How Britain (and Obama) are celebrating William Shakespeare


The birthday celebration begins at 1 the lobby of University Theatre on the Boulder campus and will include a Shakespeare poster for people to decorate, a magnetic poetry window, a Shakespearean insult generator, a “Guess that Shakespeare” game with actors and cupcakes decorated with Shakespearean text.The lights will lead the thousands of gatherers to Holy Trinity Church (below) in the town where Shakespeare was buried, before a vigil in his honour is held by his graveside.

The president, who has seen several stage shows during his presidency, including Broadway’s Joe Turner’s Come and Gone, Fences and Hamilton, visited the recreation on the south bank of the Thames April 23 and watched a special performance of scenes from Hamlet, according to Reuters and the AFP news service.

And this year, to mark the 400th anniversary of Shakespeare’s death, around 10,000 masks – based on a newly-commissioned portrait of the Bard – were given out.

The theatrical parade saw a funeral bier of flowers pulled through the picture-postcard streets, while performers marched along wearing pantaloons, ruffs and codpieces.

At Auckland’s pop-up Globe theatre Romeo and Juliet enthralled audiences today. “That was wonderful. I don’t want it to stop”, Obama said.

Dominic Dromgoole, outgoing artistic director of the Globe, put Shakespeare’s enduring appeal down to “fantastic stories that sit at the heart of human experience in all forms”.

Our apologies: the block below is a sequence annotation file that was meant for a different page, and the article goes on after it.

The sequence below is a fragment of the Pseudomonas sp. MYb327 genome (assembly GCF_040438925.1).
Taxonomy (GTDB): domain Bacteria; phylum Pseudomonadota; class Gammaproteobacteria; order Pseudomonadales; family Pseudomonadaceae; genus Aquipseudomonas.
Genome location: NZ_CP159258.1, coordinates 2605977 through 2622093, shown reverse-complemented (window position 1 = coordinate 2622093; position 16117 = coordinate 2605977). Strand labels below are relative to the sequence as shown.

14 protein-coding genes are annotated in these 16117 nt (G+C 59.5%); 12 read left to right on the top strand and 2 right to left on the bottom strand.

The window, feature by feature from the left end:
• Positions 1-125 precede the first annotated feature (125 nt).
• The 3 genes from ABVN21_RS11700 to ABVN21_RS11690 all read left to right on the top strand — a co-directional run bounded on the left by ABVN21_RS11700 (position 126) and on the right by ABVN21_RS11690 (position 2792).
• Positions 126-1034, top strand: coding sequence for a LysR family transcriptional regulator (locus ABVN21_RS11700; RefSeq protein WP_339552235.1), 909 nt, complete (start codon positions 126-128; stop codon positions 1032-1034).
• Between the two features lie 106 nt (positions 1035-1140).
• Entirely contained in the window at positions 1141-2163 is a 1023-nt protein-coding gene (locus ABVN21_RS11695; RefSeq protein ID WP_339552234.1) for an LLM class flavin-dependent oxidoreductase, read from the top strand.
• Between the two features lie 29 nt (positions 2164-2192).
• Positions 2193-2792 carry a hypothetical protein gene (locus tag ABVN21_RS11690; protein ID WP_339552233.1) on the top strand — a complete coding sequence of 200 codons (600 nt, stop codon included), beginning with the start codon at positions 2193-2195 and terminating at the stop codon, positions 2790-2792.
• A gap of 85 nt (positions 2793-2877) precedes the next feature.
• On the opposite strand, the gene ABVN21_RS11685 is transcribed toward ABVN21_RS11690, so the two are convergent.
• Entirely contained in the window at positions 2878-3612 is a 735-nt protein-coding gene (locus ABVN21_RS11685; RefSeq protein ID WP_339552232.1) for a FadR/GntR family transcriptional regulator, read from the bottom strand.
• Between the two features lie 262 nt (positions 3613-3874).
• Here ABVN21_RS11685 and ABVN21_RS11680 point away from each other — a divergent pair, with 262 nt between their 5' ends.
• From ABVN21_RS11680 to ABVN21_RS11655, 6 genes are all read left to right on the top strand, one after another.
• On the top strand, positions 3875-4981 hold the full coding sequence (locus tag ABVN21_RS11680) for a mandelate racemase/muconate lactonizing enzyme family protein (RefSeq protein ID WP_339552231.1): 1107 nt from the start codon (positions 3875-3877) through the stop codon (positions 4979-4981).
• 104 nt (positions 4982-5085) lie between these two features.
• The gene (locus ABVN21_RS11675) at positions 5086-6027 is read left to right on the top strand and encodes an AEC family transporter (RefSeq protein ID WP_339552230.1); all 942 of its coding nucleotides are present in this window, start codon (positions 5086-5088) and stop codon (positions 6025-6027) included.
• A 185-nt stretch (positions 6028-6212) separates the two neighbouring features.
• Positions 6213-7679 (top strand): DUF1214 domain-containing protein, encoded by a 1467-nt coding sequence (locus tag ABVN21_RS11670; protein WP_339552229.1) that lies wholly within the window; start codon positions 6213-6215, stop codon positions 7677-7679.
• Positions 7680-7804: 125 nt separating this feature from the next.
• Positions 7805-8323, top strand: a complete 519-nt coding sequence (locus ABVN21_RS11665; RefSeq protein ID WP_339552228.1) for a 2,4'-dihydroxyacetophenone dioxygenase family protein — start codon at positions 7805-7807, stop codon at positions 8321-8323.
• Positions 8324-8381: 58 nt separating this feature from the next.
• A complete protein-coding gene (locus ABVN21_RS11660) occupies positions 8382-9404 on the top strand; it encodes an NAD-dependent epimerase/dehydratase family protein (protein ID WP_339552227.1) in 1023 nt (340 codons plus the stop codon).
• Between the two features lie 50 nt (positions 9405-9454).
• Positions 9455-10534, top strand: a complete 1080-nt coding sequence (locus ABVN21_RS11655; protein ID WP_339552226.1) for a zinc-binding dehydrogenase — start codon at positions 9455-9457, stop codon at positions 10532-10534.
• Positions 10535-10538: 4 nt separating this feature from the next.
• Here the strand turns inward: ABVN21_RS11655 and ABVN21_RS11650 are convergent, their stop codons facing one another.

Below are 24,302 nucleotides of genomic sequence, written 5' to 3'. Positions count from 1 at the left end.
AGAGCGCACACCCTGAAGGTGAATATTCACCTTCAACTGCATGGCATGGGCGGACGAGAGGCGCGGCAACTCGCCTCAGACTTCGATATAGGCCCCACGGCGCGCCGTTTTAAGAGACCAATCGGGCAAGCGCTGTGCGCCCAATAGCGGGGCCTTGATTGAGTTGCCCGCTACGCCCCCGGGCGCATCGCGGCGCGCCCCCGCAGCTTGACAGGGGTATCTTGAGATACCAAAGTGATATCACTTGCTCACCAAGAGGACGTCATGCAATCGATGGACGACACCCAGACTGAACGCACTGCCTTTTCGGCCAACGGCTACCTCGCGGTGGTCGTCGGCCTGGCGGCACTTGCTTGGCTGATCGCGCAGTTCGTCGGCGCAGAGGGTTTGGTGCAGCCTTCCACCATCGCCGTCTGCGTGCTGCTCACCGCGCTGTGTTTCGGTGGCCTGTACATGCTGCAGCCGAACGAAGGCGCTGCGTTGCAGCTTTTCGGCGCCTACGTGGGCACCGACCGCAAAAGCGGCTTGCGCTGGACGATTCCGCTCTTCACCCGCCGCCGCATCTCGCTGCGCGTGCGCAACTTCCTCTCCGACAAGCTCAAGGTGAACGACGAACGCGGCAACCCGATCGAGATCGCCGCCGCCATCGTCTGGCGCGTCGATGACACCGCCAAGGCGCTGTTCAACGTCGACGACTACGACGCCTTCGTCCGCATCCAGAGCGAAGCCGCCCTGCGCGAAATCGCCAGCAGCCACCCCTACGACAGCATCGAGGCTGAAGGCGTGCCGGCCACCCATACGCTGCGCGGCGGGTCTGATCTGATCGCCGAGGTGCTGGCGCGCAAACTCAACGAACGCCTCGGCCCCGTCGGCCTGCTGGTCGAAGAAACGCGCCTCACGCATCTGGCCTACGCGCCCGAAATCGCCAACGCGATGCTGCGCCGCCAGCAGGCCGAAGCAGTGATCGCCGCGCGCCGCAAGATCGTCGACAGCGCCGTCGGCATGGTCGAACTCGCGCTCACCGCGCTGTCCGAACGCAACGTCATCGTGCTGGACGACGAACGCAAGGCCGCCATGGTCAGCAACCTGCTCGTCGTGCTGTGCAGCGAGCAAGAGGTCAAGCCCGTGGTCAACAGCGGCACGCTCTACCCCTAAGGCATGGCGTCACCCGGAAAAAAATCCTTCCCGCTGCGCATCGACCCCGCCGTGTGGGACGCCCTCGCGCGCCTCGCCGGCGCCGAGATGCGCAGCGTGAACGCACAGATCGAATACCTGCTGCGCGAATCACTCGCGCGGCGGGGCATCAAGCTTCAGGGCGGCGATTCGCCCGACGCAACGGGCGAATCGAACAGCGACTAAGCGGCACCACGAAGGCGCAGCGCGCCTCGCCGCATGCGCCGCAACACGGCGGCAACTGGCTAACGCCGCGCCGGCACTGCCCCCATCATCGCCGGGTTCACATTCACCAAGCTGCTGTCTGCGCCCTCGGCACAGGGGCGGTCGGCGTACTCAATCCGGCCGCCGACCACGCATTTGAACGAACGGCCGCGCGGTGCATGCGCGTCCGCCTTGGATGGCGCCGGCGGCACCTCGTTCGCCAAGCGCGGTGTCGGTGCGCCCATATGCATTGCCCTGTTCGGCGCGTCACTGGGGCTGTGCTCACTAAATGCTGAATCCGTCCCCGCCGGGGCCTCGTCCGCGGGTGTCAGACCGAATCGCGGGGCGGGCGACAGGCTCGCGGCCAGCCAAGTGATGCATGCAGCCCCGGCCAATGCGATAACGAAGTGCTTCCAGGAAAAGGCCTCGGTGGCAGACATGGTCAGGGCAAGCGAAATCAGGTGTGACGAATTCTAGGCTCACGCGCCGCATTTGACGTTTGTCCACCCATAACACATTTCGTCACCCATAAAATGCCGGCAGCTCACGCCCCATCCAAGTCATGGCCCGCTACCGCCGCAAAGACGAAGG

Obama is planning to spend part of Saturday, his final day in London, learning more about playwright William Shakespeare.

In fact, many everyday sayings originated from his plays.

The schoolroom where Shakespeare is believed to have learned his craft, owned by King Edward VI School, will be permanently opened to visitors on Saturday following a £1.8 million ($2.6 million, 2.3 million euros) renovation.

Inspired in particular from Romeo and Juliet, Act III Scene II, where Juliet speaks of her star-cross’d lover Romeo, “When he shall die, take him and cut him out in little stars, and he will make the face of heaven so fine…”.

The brilliant six-minute long sketch began with the Royal Shakespeare Company’s current Hamlet, Paapa Essiedu, beginning the soliloquy only to be interrupted by comedian Tim Minchin who was adamant the emphasis should be on the word “or”.

“I don’t think we’ve scratched the surface of how much Shakespeare can do in the world”.


The author donaldhamm

Leave a Response